Pastime Theatre

433 Elm Street,
Lumberton, NC 28358

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Additional Info

Previously operated by: Wilby-Kincey

Functions: Office Space

Styles: Neo-Classical

Nearby Theaters

Pastime Theatre

The Pastime Theatre was located in the McLeod Building in Lumberton, and opened on December 1, 1911. The building was Neo-Classical styled and a facade was constructed on the front of the building for the ticket booth and the theatre offices. The theatre did not have a marque.

The Pastime Theatre was closed March 25, 1949.

Contributed by John W. Floyd

Recent comments (view all 2 comments)

Ret. AKC (NAC) CCC Bob Jensen, Manteno, Illinois
Ret. AKC (NAC) CCC Bob Jensen, Manteno, Illinois on March 1, 2011 at 10:45 am


1935 Anderson Theater Company

1940-1949 Wilby-Kincey Service Corp. (Affilliated with American Broadcasting Companies, Inc.), H.F. Kincey, President, of Atlanta, Ga.. The had over 80 theaters in Alabama, North Carolina, South Carolina, Tennessee, Virginia, West Virginia and Georgia.

More info and photos are always welcome.

dallasmovietheaters on May 18, 2015 at 9:42 pm

The Pastime Theatre did not open in 1934. It opened on December 1, 1911 as the first theater in Lumberton built for photo plays and managed by Wade S. Wishart. (Though his obituary says the Pastime Theatre opened in 1910, there are no listings, mentions or bookings at the theater prior to the opening date in 1911.) The Pastime was remodeled soon thereafter celebrated another grand opening playing films such as “Birth of a Nation” and its sequel. It transitioned to a low cost theater during WW I Owner H.H. Anderson took over the theater in 1917 installing new Simplex film projectors.

Anderson sold out to Mr. and Mrs. J.W. Griffin in 1926 who sold to a fourth owner in 1929, Joe Caudell who installed Movietone sound with its first talkie with “Abie’s Irish Rose” May 24, 1929. The Carolina ownership, The Lumberton Theatre Company, took over the Pastime September 23, 1929 and with its Vitaphone sound system showed the “Jazz Singer” October 2, 1929 for its first Vitaphone screening in Lumberton. But by late November, the Lumberton Theatre Company rented the theater out for sporadic events including live singing, vaudeville and boxing and no longer used it for theatrical bookings. Obviously, the company worried about the onset of the Depression and its toll on Lumberton moviegoers.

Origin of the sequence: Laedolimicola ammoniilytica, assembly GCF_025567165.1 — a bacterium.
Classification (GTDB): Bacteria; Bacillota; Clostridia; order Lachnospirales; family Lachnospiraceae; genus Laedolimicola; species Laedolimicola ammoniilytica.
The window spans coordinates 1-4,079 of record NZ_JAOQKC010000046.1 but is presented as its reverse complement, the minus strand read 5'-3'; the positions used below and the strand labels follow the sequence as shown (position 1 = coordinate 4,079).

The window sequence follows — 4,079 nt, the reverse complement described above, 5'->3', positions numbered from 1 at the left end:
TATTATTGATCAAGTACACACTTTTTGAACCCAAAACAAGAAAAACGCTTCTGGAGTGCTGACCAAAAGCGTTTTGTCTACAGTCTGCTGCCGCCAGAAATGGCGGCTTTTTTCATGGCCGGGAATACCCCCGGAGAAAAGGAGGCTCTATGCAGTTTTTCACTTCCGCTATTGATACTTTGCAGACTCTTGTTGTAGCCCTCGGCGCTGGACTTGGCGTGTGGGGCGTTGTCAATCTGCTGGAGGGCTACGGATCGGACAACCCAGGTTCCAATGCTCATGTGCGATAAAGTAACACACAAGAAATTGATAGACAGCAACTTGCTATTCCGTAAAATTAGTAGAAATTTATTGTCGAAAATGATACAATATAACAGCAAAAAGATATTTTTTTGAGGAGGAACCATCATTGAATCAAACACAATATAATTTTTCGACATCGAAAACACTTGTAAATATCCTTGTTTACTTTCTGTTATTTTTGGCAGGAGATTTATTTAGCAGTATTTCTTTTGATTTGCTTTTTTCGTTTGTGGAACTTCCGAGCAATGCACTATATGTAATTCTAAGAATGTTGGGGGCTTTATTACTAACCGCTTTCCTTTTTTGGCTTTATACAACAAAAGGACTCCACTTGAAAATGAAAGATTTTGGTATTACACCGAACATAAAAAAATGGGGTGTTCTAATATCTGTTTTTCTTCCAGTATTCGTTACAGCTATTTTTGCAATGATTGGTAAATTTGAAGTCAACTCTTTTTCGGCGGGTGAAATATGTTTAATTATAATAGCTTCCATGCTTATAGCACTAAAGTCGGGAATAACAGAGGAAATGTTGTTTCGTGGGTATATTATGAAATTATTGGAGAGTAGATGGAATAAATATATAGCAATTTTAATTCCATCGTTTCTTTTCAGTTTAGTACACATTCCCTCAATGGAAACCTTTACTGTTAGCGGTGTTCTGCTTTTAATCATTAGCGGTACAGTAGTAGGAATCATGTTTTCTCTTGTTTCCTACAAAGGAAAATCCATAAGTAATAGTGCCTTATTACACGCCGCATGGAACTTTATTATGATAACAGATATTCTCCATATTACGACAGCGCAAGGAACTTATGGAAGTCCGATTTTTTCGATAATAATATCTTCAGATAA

Wishart who had managed the Lyric and Star and then would leave town only to return trying in 1931 in vain to re-establish the Pastime as a regular feature film location. (He would cashier at the Caroline and then on to run the Riverdale for seemingly ever and retiring at 80 back at the Carolina.)

The seldom-used Pastime was updated with RCA sound as it transfers from Lumberton Theatre Company in August of 1934 by the Anderson Theatre Circuit on a five-year lease. Anderson ran into major problems when it altered its balcony policies from all Indian to cater to the high number of American Indians in the area to an all African American balcony policy leaving out the Indians. In March 15, 1939 the Pastime had a grand re-opening as that year H.F. Kincey takes on both of Lumberton Theatre Circuit’s Lumberton holdings in the Carolina and Pastime on ten-year leases. That formation would be the Wilby-Kincey circuit which would steer the Pastime to its closure on March 25, 1949 going dark. Jimmy Adams purchases the building housing the theater on March 2, 1950 and apparently disassembles the theater starting with the lobby ending its cinematic service at just over 37 years.

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